Many U.S. industrial companies' shares that slid last year over concerns of an economic slowdown have regained their footing in recent weeks, but some investors and analysts suspect the stocks still may be standing on uncertain ground.
Shares of about 10 large industrial manufacturers and distributors, such as Caterpillar Inc., Parker-Hannifin Corp. and Eaton Corp Plc, have climbed between roughly 5 percent and 15 percent this year, although most have not recouped significant declines they suffered in 2015.
In an extreme example, shares of mining equipment maker Joy Global Inc have jumped about 25 percent in 2016. That may seem impressive, but after last year's plunge of more than 70 percent, Thursday's price of about $15.50 is only about a quarter of the stock's high in 2014.
The industrials group broke ahead of the broader market in early February. The Standard & Poor's industrial sector index is off about 1 percent for 2016, but that is better than the 3.3 percent decline for the S&P 500.
Analysts pointed to various factors that could be supporting industrial shares: improving U.S. manufacturing indicators, stabilizing markets for oil and other commodities, and the weakening of the dollar, whose strength has undermined the competitiveness of U.S. manufacturers and the value of their foreign sales.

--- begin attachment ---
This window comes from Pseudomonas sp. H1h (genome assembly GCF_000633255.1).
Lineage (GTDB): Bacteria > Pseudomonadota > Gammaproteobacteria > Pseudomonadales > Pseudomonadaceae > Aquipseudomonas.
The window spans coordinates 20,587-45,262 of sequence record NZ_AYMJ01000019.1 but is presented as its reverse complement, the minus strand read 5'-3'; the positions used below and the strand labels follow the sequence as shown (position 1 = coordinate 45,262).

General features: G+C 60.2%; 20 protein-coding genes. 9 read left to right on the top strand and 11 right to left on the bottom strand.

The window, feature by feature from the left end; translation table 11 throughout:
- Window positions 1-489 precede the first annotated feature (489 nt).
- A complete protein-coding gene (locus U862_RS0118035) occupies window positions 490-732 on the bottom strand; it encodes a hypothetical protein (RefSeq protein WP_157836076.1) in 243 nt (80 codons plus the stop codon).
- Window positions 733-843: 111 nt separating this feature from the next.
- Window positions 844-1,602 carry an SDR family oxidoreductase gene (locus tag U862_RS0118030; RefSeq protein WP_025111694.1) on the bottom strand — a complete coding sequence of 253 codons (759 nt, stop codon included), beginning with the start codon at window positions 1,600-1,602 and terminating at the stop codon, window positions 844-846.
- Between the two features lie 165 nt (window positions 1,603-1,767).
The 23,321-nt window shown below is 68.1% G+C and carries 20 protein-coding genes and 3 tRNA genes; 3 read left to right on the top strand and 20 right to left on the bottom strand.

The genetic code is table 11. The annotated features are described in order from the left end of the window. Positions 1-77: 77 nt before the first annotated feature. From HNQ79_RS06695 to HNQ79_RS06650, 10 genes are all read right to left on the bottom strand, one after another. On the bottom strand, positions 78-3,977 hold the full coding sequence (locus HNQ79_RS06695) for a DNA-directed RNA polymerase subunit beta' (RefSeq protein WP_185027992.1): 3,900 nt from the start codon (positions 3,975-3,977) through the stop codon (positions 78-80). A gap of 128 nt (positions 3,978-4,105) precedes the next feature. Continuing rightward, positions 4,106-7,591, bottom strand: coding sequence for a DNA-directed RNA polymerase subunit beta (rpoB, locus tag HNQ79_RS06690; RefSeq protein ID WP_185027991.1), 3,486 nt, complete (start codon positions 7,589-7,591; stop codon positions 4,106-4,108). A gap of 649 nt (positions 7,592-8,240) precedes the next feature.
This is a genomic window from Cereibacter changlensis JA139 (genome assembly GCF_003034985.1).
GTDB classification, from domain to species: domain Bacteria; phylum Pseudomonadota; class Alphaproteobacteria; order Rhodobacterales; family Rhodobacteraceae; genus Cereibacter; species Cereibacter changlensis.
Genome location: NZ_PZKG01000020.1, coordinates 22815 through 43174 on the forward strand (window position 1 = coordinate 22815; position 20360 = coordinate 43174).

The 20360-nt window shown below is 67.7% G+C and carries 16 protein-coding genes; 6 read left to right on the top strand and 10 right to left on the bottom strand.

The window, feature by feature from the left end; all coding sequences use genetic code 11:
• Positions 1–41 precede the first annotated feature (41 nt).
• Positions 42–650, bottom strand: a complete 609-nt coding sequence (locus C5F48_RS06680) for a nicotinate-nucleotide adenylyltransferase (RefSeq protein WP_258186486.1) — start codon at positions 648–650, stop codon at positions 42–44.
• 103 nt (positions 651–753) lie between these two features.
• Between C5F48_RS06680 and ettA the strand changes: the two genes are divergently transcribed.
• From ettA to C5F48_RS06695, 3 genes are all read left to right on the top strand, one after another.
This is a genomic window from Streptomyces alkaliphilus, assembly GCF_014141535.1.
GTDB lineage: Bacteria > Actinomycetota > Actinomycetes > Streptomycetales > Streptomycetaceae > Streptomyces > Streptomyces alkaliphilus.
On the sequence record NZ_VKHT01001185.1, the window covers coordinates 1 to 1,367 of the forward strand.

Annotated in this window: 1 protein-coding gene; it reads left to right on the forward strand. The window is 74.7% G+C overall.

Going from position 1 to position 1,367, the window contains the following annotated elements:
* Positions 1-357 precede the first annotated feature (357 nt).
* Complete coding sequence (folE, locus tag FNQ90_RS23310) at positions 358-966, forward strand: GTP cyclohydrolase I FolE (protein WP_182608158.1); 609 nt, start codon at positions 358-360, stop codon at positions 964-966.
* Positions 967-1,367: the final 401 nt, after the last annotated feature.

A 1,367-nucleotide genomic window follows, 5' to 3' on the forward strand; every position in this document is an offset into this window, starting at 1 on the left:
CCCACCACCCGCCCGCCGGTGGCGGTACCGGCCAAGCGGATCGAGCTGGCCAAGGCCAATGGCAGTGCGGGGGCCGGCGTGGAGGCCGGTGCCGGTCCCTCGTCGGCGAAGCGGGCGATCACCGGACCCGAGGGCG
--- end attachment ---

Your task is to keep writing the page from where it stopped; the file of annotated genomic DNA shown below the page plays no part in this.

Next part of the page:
But it is not clear whether some struggling industries that are customers of these manufacturers, such as energy and mining, will strengthen or support growth.
"This was a quick catch-up, and I think you have to be really cautious as an investor not to assume that this resurgence is going to continue," said Kim Forrest, senior equity research analyst at Fort Pitt Capital Group in Pittsburgh.
Just before earnings season got into full swing in late January, Robert W. Baird analyst Mig Dobre determined that the eight diversified manufacturers he covers were trading an average of 16 percent below their 200-day moving average, while seven machinery stocks were 27 percent below that mark.
The stocks may no longer be so "oversold," Dobre said, so any new investors could be "hoping for real recovery and growth.
"It's too early to call for a more meaningful turn," he added.
Large industrials, including aviation and transportation stocks, have as a group traded at a discount to the S&P 500 since late 2014, but the gap has shrunk in recent weeks. The sector is now at 15.2 times forward earnings estimates against 16.1 times for the broader S&P.
Chicago-based North Star Investment Management holds a disproportionate amount of industrial shares, finding them still undervalued, said Chief Investment Officer Eric Kuby.
North Star has been adding to some positions recently, including Graham Corp. Shares of the small supplier of heat transfer equipment to the energy industry have risen some 15 percent this year after falling more than 40 percent in 2015.
"I think this is a pretty good time to buy the industrial companies," Kuby said.
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